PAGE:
Resource Management

Many communication protocols operate by sending individual messages or requests over a single, fifo communication channel. If processing a message takes a long time, it makes little sense to wait for the message to be fully processed before accessing the next message from the communication channel. Instead, one usually moves the message elsewhere in memory, freeing up the communication channel and allowing to pop the next message almost immediately. The actual, slow message processing can then be done by another thread or via non-blocking IO.

Unfortunately, memory is finite, so there has to be a limit on how many messages can be copied elsewhere. Once that limit is reached, the process can either crash (not good), or it must wait for messages to finish processing, essentially leaving us with the same problem as we started with.

In some sense, there is no way around that. However, we would prefer if the communication partner knew when this was about to happen; it could then throttle its more expensive messages, so that its cheaper messages could still be processed without delay. This is crucial to implementing logically independent communication channels on top of a single physical communication channel.

Here, we describe a simple way of maintaining independent message buffers for each logical communication channel. When receiving a message that will take a long time to process, a peers moves it into the message buffer for that kind of messages. This keeps the main communication channel responsive. If a message buffer has insufficient capacity for new messages, the other peer is informed in advance, so that it does not send messages that cannot be buffered.


To describe our approach more precisely, we need to introduce some terminology. One peer — the client — sends messages to the other peer — the server. Messages belong to logical communication channels, and the server maintains a fifo buffer for each logical channel. Some messages do not belong to any logical channel — those are messages that can always be processed immediately and in negligible time, so they are never moved to any buffer. In particular, our approach adds its own message kinds for exchanging metadata about the buffers. All of these control messages do not belong to any channel — if buffer management required buffer capacity in the first place, things could quickly go wrong.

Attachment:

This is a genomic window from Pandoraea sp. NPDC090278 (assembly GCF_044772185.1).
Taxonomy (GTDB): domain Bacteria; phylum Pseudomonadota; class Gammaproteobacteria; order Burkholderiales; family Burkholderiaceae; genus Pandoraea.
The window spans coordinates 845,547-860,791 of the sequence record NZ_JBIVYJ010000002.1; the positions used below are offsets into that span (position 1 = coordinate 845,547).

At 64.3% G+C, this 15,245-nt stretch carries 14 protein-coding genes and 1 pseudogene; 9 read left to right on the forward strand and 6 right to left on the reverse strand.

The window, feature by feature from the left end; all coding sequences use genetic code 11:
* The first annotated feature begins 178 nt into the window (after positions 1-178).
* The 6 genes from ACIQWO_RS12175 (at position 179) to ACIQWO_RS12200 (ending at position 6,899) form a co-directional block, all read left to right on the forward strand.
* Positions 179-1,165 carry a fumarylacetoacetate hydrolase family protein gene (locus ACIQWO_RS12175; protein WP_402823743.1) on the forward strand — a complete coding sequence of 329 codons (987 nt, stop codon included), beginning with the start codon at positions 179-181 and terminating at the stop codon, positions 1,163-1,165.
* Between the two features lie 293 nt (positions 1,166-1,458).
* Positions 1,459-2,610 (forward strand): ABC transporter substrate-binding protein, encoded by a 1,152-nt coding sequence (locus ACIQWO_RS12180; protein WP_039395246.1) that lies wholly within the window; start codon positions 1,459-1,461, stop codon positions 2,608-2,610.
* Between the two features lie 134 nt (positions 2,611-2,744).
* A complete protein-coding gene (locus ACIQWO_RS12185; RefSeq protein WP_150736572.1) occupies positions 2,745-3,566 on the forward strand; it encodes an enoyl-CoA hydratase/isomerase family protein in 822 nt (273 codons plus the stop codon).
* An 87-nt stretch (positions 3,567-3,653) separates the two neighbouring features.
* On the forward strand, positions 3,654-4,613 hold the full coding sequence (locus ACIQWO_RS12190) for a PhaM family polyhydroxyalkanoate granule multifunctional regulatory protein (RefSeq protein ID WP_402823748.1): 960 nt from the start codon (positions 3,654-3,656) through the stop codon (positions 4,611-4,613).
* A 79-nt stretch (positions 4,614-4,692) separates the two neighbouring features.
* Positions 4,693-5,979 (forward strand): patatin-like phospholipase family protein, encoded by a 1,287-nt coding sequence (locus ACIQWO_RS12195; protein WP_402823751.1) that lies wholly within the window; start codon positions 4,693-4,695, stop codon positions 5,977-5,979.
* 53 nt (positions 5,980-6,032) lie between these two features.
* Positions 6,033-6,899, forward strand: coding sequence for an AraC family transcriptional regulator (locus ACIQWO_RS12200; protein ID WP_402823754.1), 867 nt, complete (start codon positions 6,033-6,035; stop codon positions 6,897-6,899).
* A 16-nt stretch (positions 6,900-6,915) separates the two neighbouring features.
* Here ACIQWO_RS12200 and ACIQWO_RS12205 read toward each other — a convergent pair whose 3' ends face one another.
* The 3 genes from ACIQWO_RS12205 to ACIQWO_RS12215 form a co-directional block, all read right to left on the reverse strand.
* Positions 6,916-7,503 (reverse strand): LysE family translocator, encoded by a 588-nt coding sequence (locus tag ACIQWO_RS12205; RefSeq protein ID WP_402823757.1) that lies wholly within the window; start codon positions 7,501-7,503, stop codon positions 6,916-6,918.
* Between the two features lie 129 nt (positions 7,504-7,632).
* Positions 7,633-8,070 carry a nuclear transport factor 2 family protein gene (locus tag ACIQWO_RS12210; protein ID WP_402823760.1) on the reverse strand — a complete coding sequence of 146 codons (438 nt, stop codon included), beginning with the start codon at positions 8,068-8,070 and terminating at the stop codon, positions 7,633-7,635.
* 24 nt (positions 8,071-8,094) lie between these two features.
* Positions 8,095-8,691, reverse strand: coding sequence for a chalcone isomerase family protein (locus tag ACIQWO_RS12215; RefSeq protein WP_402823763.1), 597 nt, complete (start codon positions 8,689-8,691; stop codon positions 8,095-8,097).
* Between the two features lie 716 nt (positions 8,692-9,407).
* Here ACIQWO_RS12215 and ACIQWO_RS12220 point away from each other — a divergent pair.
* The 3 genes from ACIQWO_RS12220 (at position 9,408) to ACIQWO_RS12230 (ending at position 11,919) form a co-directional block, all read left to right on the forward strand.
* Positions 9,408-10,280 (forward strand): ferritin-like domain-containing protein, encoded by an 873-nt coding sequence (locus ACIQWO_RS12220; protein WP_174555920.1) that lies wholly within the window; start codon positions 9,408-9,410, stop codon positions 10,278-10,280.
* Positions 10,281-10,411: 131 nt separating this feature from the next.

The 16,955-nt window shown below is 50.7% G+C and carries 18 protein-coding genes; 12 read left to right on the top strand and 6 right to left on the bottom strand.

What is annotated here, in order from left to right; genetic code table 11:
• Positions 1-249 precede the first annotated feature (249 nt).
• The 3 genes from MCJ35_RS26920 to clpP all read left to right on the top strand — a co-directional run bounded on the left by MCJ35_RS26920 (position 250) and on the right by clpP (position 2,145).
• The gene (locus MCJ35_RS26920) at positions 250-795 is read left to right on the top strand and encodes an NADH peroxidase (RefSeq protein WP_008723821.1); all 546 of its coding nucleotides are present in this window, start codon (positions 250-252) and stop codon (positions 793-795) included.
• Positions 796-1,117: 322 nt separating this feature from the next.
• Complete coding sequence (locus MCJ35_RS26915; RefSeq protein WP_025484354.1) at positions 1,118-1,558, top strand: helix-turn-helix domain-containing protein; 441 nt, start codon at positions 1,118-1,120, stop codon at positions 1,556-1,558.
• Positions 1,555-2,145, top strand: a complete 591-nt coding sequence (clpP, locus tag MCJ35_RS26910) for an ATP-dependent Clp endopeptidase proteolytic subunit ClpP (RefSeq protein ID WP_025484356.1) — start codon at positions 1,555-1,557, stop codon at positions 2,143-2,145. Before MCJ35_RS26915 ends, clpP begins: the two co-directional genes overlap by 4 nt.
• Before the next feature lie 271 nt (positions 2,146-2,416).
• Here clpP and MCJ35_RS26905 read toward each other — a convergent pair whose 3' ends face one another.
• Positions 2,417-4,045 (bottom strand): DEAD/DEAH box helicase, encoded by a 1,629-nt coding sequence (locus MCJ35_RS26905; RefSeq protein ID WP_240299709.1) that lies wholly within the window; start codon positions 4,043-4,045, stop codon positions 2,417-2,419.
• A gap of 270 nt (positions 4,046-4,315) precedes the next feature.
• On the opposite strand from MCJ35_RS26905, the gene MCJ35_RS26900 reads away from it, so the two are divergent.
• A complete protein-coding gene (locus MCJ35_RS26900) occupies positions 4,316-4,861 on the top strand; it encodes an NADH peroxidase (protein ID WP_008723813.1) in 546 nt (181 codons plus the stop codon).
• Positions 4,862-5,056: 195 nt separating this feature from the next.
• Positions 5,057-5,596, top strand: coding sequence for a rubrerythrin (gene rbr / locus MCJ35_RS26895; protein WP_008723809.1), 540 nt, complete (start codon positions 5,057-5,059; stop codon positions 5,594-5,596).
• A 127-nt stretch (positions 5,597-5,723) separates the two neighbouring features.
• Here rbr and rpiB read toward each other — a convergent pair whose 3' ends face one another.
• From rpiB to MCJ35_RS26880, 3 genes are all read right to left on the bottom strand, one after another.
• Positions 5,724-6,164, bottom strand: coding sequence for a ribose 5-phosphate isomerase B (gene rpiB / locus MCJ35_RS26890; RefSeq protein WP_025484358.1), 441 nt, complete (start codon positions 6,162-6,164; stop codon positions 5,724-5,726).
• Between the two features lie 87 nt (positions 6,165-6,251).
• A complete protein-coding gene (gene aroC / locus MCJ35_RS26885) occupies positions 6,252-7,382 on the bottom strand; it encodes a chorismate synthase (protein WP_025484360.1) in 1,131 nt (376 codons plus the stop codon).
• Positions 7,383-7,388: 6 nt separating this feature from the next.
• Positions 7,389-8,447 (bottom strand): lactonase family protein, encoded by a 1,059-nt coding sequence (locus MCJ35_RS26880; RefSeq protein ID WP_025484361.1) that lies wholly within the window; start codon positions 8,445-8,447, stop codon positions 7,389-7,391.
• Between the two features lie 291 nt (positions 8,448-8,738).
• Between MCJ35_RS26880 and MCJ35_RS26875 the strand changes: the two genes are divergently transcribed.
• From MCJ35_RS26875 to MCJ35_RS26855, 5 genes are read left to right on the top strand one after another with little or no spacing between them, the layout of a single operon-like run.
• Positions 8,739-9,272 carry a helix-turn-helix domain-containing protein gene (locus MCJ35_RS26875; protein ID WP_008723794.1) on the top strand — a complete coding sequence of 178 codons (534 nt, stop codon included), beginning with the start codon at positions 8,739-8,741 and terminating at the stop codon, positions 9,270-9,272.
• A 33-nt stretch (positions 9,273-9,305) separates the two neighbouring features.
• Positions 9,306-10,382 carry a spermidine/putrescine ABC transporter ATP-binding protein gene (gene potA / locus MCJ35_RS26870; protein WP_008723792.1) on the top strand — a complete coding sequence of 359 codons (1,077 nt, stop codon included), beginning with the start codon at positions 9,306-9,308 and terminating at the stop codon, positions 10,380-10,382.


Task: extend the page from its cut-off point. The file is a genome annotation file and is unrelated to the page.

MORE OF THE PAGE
A sequence of boxes in four different colours on the left, the result of dividing them up by colour on the right. The one yellow box is missing on the right side.
Messages being moved from a shared fifo input channel to the buffers of their respective logical channels. The yellow message is a control message that does not get buffered at all.

We now present some properties we would like our solution to fulfil.

The server should be able to inform the client about its remaining buffer capacities for its logical channels, and keep these values up to date as it buffers and processes (thus freeing buffer space) messages. The client should be able to rely on this information: if the server promises buffer capability, it must deliver.

The server should be able to resize its buffers to cope with competing resource demands. Increasing buffer capacity is unproblematic, but we will see that decreasing buffer capacity requires cooperation with the client in some situations.

Finally, the client should be able to optimistically send messages even though their corresponding buffer might be full — by the time the messages arrive at the server, the buffer space might have become available after all. The server must be able to reject and drop such optimistically transmitted messages, however. When it does, it must inform the client, because the client always needs to maintain accurate (if delayed) information about all buffer states.

Solution Overview

To satisfy these requirements, our solution builds on the concept of guarantees. The server sends guarantees of available buffer space to the client per logical channel; the client tracks its available guarantees and knows that all of its messages that do not exceed the guarantees will be buffered.

The first of several diagrams depicting the state kept by a server and a client. States are arranged in two rows — one for the server, and one for the client — with time progressing from left to right. Initially, the server has a buffer with six remaining slots. The server has already given guarantees for four of these slots, two guarantees remain unissued. The client has a budget of four remaining guarantees to work with. After sending a three-byte message, the remaining guarantees of the client decrease to one. The server buffers the received message, its number of issuable guarantees remains unchanged.This diagram shows the statekeeping for only a single logical channel. The full session state consists of an independent copy for every different logical channel a protocol defines.
Statekeeping for server and client when the client sends a message. The server tracks for how many unoccupied buffer slots it has not yet issued guarantees, the client tracks how many guarantees it has available. Sending a message reduces the guarantees available to the client.

When the server increases a buffer’s capacity, it gives that many guarantees (measured in bytes) for the corresponding logical channel to the client. When establishing the connection, the client has no guarantees, and the server typically starts by sending guarantees equal to its initial buffer capacities. Conceptually, the server begins its operation by increasing its buffer capacities from zero to their actual starting amounts.

A server-client diagram. Initially, the server has zero issuable guarantees, and a buffer of size zero. The client starts with zero remaining guarantees. In the next step, the server increases its buffer size to five, leaving it with five unissued guarantees. Then, it issues those five guarantees. In the resulting state, the server has zero issuable guarantees left, whereas the available guarantees of the client increase to five.
The server increases its buffer capacity and then issues as many guarantees.